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Man must rise above the Earth, to the top of the atmosphere and beyond, for only then will he fully understand the world in which he lives.
Socrates, 469 - 399 BC

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TUCANA

The Toucan

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Tucana - Coelum Australe Stelliferum - Nicolai-Ludovici de la Caille - 1754

Tucana, named for the large billed tropical bird, the toucan, was one of twelve southern constellations introduced by Dutchman Fredrick de Houtman in 1603, following an expedition to the Indonesian island of Sumatra in the Indian Ocean. The constellation in its entirety is not visible above 13 degrees north latitude. To help find Tucana, look for the brilliant first magnitude star Acherner, in the constellation Eridanus just to the east.

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Tucana - November 15, 10:00 PM - Latitude 5° North, Longitude 95° West





Stars and Planets of Tucana

Alpha Tucanae (RA: 22h18m29.943s DE:-6015'35.19")

Tucana contains no named stars. Alpha Tucanae is the brightest star in the constellation at magnitude 2.87. It is classified as a K3III orange giant, about 200 light years away. It is a close spectroscopic binary system, but not much is known about the companion star.

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There are six stars in Tucana with planets, but they are all very far away, beyond naked eye visibility, and the planets so far discovered have all been gas giants. For more information on these and other extrasolar planets, visit NASA's New Worlds Atlas, and The Open Exoplanets Catalogue.


Deep Skies of Tucana

NGC 292 - The Small Magellanic Cloud (RA: 00h52m 36.0s DE:-7248'00")

Tucana contains one of the sky's true wonders, the Small Magellanic Cloud (SMC), otherwise known as NGC 292. Its big brother, the Large Magellanic Cloud (LMC) is right next door in the nearby constellation of Dorado. The Magellanic Clouds were named after the Portugese explorer, Ferdinand Magellan, who observed them in 1519 as he was making history by sailing around the entire globe. They are irregular dwarf galaxies, small satellite galaxies of our Milky Way, containing hundreds of millions of stars, located 210,000 light years away.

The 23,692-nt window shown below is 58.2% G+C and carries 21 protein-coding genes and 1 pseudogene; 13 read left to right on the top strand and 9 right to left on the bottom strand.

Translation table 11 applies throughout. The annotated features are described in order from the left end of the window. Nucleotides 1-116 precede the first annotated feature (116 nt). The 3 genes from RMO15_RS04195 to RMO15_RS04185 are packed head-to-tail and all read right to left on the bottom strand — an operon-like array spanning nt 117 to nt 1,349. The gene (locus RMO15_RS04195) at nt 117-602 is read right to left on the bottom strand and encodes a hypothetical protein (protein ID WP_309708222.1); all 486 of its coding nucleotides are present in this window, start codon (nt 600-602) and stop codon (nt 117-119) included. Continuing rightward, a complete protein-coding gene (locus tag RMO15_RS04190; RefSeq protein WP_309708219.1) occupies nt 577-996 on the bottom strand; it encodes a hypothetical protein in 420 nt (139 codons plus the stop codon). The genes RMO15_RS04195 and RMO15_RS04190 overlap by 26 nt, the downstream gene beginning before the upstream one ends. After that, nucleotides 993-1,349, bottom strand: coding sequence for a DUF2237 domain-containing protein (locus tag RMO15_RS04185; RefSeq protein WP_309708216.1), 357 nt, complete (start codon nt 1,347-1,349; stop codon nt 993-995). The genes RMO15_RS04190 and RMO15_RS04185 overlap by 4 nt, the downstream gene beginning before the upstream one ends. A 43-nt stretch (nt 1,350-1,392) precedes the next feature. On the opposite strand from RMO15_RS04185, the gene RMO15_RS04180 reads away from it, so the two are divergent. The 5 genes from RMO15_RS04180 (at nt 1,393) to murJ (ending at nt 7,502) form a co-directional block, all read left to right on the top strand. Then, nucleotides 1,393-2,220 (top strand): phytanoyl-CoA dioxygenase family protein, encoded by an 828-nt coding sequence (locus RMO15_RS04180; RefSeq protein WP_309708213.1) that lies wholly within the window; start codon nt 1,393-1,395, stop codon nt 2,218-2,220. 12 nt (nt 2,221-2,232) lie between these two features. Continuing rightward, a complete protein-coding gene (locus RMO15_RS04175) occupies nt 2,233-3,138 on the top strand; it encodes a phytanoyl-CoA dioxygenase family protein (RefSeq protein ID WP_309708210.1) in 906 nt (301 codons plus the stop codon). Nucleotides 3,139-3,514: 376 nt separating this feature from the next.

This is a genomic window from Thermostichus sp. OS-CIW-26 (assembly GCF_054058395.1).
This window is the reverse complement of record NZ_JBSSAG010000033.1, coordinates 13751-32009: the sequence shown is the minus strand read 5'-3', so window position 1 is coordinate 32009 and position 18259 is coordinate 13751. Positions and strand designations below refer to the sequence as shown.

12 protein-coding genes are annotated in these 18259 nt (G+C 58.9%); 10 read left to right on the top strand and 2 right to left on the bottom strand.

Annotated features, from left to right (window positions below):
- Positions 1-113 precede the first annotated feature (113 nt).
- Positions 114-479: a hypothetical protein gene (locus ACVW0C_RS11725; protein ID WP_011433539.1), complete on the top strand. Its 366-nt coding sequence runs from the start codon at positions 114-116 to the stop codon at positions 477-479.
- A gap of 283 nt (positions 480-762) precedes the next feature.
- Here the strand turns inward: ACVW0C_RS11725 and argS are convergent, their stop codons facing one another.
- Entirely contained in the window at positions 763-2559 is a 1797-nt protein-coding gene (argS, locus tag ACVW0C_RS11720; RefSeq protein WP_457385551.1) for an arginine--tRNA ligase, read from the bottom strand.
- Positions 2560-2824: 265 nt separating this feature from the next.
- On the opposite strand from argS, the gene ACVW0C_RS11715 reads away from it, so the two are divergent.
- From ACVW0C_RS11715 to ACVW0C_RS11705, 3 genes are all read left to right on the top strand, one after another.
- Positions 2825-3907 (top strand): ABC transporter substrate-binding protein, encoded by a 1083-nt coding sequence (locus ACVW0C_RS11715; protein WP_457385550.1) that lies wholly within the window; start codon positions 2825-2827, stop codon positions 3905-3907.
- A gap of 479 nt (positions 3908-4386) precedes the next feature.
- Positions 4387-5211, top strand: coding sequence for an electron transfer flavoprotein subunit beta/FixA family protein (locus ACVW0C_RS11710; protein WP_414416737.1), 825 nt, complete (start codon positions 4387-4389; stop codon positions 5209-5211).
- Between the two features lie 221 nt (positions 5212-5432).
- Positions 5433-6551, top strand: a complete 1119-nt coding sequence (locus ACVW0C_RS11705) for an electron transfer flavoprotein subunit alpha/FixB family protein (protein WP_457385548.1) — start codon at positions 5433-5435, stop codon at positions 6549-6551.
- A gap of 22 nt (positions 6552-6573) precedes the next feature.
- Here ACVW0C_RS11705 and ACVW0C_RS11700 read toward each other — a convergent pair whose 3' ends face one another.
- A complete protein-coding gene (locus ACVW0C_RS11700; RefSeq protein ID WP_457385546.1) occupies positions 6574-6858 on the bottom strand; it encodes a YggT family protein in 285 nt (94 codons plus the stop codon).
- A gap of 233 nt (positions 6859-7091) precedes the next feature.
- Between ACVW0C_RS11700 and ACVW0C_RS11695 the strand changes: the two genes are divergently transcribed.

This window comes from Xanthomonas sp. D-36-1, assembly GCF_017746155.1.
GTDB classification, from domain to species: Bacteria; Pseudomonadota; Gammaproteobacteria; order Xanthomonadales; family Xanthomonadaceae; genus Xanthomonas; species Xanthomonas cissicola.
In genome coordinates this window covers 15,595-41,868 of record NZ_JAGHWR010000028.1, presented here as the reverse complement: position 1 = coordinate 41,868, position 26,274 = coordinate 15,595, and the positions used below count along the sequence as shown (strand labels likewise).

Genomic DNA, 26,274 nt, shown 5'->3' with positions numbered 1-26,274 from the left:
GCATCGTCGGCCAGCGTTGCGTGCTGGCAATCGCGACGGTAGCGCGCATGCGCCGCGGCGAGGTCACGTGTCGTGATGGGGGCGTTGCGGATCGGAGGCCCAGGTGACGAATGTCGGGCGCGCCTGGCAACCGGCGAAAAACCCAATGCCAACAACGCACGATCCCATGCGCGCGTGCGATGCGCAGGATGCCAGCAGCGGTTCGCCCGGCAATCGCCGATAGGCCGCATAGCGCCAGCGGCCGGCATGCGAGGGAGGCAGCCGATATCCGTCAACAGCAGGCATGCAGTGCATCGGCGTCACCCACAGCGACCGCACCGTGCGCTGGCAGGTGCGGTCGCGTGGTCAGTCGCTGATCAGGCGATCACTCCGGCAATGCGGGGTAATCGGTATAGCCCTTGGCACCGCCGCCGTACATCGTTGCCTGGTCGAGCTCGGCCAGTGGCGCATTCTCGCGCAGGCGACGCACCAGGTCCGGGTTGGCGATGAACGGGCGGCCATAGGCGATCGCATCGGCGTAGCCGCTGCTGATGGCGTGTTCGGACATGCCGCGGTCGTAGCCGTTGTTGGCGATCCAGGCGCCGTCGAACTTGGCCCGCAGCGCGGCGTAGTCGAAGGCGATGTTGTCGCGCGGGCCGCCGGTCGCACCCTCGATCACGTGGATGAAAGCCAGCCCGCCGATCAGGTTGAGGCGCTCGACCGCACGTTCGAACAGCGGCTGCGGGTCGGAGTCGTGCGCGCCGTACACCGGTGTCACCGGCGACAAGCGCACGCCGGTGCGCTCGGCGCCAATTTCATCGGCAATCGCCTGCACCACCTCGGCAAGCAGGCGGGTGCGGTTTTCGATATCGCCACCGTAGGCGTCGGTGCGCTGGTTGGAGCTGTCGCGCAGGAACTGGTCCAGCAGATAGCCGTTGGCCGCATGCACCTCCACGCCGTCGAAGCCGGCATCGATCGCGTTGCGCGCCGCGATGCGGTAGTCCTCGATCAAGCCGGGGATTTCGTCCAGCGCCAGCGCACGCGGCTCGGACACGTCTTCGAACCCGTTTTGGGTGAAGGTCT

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Large and Small Magellanic Clouds - European Southern Observatory - December, 2009

NGC 104 - 47 Tucana (RA: 00h24m06.0s DE:-7205'00")

Right next to the SMC is the big, bright globular cluster NGC 104. With a magnitude of 4.0, it is the second brightest and second largest globular cluster in the sky (after Omega Centauri), easily visible with the naked eye. The cluster is 120 light years across, about 16,700 light years away, and contains millions of stars. It is so luminous it was first named as a star, and still carries the star designation of 47 Tucanae.

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NGC 104 - Tucanae 47 - Globular Star Cluster - European Southern Observatory, Chile - January, 2013

NGC 121 (RA: 00h26m 48.0s DE:-7132'00")

NGC 121 is a much fainter globular cluster, because it is much further away. It is gravitationally bound to the Small Magellanic Cloud, at a distance of about 200,000 light years. With a magnitude of 10.6, it is a challenge for a small telescope.

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NGC 121 - Globular Cluster - Hubble Space Telescope - July, 2014

NGC 265 (RA: 00h47m 12.0s DE:-7329'00")

One of the many dazzling star clusters inside the Small Magellanic Cloud is the open cluster NGC 265, 65 light years across, with a magnitude of 12.0.

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NGC 265 - Open Star Cluster - Hubble Space Telescope - April, 2006

NGC 290 (RA: 00h51m 12.0s DE:-7310'00")

The open star cluster NGC 290 is also found inside the Small Magellanic Cloud. Like NGC 265 above, it spans about 65 light years, and has a magnitude of 12.0.

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NGC 290 - Open Star Cluster - Hubble Space Telescope - April, 2006







Winter: Orion   Canis Major   Canis Minor   Monoceros   Lepus   Eridanus   Taurus   Auriga   Camelopardalis   Lynx   Gemini   Cancer  
Spring: Hydra   Sextans   Crater   Corvus   Leo   Leo Minor   Ursa Major   Ursa Minor   Canes Venatici   Coma Berenices   Virgo   Bootes  
Summer: Draco   Corona Borealis   Hercules   Ophiuchus   Serpens   Libra   Scorpius   Sagittarius   Scutum   Aquila   Sagitta   Vulpecula   Lyra   Cygnus  
Autumn: Andromeda   Perseus   Pegasus   Cassiopeia   Cepheus   Cetus   Lacerta   Delphinus   Equuleus   Capricornus   Aquarius   Pisces   Aries   Triangulum  
Southern Skies: Centaurus   Crux   Lupus   Corona Australis   Piscis Australis   Sculptor   Tucana   Fornax   Dorado   Columba   Puppis   Carina   Vela  

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